US414511A - Apparatus for cleaning tracks - Google Patents

Apparatus for cleaning tracks Download PDF

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US414511A
US414511A US414511DA US414511A US 414511 A US414511 A US 414511A US 414511D A US414511D A US 414511DA US 414511 A US414511 A US 414511A
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frame
lever
drum
track
guide
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    • EFIXED CONSTRUCTIONS
    • E01CONSTRUCTION OF ROADS, RAILWAYS, OR BRIDGES
    • E01HSTREET CLEANING; CLEANING OF PERMANENT WAYS; CLEANING BEACHES; DISPERSING OR PREVENTING FOG IN GENERAL CLEANING STREET OR RAILWAY FURNITURE OR TUNNEL WALLS
    • E01H1/00Removing undesirable matter from roads or like surfaces, with or without moistening of the surface
    • E01H1/02Brushing apparatus, e.g. with auxiliary instruments for mechanically loosening dirt
    • E01H1/04Brushing apparatus, e.g. with auxiliary instruments for mechanically loosening dirt taking- up the sweepings, e.g. for collecting, for loading
    • E01H1/045Brushing apparatus, e.g. with auxiliary instruments for mechanically loosening dirt taking- up the sweepings, e.g. for collecting, for loading the loading means being a rotating brush with horizontal axis

Description

2 Sheets-Sheet 2.
{No Model.)
J. E. FISHER. APPARATUS POR CLEANING TRACKS.
Patented Nov. 5, 1889..
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UNITED STATES PATENT OEEICE.
JOHN E. FISHER, OF BOSTON, MASSACHUSETTS.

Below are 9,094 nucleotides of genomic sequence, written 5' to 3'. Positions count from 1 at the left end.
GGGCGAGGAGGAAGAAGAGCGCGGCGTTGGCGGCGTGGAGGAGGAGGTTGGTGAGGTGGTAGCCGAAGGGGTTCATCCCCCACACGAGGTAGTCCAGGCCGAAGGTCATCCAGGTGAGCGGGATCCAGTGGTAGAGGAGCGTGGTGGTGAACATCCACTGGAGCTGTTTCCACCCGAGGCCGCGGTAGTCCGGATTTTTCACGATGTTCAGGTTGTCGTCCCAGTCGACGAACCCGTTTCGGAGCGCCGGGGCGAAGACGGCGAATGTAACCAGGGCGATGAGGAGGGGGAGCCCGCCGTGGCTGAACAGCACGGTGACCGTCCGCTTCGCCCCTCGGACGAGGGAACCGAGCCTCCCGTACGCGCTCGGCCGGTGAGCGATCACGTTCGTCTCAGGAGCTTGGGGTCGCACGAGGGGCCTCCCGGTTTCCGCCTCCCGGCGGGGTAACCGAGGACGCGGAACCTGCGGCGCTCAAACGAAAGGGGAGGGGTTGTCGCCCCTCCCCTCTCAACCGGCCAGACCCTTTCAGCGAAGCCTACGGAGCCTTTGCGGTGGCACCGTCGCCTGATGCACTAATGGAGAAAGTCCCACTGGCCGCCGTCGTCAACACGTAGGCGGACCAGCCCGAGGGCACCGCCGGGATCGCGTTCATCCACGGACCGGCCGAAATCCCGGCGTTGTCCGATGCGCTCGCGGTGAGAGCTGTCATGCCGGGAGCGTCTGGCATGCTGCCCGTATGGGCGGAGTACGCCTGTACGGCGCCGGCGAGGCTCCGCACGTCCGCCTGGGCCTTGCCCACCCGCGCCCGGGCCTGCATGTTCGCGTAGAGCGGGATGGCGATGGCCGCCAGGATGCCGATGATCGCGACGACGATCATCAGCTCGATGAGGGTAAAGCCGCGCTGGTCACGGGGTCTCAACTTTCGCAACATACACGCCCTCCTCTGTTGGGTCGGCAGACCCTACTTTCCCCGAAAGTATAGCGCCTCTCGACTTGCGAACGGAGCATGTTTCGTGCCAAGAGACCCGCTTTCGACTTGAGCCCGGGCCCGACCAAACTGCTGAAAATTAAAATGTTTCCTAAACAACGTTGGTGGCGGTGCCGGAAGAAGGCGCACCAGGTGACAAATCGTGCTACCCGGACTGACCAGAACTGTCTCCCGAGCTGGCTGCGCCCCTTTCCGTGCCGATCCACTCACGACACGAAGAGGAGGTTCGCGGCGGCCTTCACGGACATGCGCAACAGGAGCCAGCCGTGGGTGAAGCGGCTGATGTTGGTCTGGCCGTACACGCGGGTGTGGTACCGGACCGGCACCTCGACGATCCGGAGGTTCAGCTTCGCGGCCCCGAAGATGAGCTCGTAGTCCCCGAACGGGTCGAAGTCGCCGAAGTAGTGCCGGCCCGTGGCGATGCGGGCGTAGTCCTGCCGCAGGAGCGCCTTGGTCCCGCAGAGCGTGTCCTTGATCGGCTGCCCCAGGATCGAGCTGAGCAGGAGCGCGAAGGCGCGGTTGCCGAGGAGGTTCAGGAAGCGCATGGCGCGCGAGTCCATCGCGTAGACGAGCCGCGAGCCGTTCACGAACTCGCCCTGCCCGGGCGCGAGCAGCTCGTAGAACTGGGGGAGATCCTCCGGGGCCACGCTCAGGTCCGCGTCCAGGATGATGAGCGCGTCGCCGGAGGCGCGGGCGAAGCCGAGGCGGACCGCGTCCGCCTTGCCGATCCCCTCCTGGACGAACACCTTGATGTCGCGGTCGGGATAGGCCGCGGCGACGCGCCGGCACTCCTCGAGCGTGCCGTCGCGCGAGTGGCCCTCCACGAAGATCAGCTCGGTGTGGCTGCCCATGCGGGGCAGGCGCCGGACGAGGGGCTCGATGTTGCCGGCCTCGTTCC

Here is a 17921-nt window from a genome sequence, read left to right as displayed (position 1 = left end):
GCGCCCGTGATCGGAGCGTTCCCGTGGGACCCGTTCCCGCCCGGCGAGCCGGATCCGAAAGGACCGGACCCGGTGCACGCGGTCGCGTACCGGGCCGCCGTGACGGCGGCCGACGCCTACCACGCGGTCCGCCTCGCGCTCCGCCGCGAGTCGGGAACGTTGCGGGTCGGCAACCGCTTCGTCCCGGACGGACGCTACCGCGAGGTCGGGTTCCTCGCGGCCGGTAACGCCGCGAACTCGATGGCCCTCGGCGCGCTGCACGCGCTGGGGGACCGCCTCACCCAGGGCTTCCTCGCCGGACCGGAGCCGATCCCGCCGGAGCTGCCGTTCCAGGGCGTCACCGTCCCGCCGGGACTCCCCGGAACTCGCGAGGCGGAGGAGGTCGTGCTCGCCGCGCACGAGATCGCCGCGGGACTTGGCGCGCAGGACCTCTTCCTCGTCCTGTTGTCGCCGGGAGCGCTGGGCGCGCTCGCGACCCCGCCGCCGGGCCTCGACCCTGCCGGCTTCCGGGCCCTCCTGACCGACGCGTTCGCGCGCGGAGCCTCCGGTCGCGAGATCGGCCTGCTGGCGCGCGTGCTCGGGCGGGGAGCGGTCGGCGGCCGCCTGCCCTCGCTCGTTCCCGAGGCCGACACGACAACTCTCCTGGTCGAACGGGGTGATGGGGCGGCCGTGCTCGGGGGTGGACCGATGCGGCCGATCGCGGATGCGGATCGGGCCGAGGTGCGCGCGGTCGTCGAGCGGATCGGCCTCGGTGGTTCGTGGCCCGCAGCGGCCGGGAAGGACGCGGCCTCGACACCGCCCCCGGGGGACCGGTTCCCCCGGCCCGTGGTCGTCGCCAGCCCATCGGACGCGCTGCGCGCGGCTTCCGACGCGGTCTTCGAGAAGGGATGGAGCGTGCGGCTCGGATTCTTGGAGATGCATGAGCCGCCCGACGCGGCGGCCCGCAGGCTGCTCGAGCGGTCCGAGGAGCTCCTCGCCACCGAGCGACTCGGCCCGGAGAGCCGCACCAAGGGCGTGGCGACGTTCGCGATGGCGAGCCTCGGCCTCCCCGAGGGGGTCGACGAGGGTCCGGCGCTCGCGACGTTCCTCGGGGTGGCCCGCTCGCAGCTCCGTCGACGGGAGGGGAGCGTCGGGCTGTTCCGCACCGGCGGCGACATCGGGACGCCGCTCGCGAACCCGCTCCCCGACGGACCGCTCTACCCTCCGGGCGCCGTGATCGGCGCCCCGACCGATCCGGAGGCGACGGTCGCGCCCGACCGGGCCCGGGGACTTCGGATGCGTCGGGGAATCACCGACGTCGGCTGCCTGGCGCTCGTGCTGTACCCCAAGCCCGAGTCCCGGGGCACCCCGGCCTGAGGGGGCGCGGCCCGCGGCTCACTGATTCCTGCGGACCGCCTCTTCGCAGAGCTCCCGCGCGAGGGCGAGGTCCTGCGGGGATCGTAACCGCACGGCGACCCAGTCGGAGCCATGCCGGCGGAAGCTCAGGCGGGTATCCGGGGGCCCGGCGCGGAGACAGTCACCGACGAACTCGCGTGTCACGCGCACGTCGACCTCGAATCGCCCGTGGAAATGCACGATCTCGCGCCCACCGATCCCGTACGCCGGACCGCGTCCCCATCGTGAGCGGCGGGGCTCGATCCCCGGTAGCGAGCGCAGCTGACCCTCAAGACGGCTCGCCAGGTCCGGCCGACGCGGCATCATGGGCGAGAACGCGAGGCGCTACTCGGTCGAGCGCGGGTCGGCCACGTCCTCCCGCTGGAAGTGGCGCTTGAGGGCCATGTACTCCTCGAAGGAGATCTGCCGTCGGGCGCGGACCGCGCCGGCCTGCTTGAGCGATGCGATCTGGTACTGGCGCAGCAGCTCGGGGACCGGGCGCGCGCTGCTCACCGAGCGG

APPARATUS FOR CLEANING TRACKS.
SPECIFICATION forming part of Letters Patent No. 414,511, dated November 5, 1889.
Application fled January 21, 1889. Serial No, 29'?,013. (No model.)
To all whom] it may concern:
Be it known that I, JOHN E. FISHER, a citi- Zen of the United States, and a resident of Boston, in the county of Suffolk and State of Massachusetts, have invented certain new and useful Improvements in Apparatus for Oleaning Tracks, of which the following', taken in connection with the accompanying drawings, is a specification.
rlhis invention relates to improvements in apparatus for cleaning tracks,and is especially adapted to remove the hard-trodden snow or ice from horse-car tracks, and for similar purposes.
It consists in a peculiar construction of t-he diggers or Scrapers for scraping the ice from the rails; also, in mechanism for breaking or picking up the ice between the rails, and for a short distance outside of the rails on either side 5 also, in means for hanging the share or guide board for guiding the snow and ice to one side of the track after it has been broken up, and also in mechanism for sweeping the rails.
The invention is carried out as follows, referenee being had to the accompanyiug drawings,wherein- Figure l represents a bottom view of my improved track-cleaner. Fig. 2 represents a central longitudinal section of the same, and Fig. 3 represents a cross-section ou the line A B. (Shown in Fig.
Similar letters refer to similar parts wherever they occur on the different parts of the drawings.
d represents the frame of the track-cleaner, mounted on the wheels b h b b, whose axles b h are j ournaled in the bearings ca a a d on the frame, as shown in Fig. l.
c represents the draw-bar, as usual.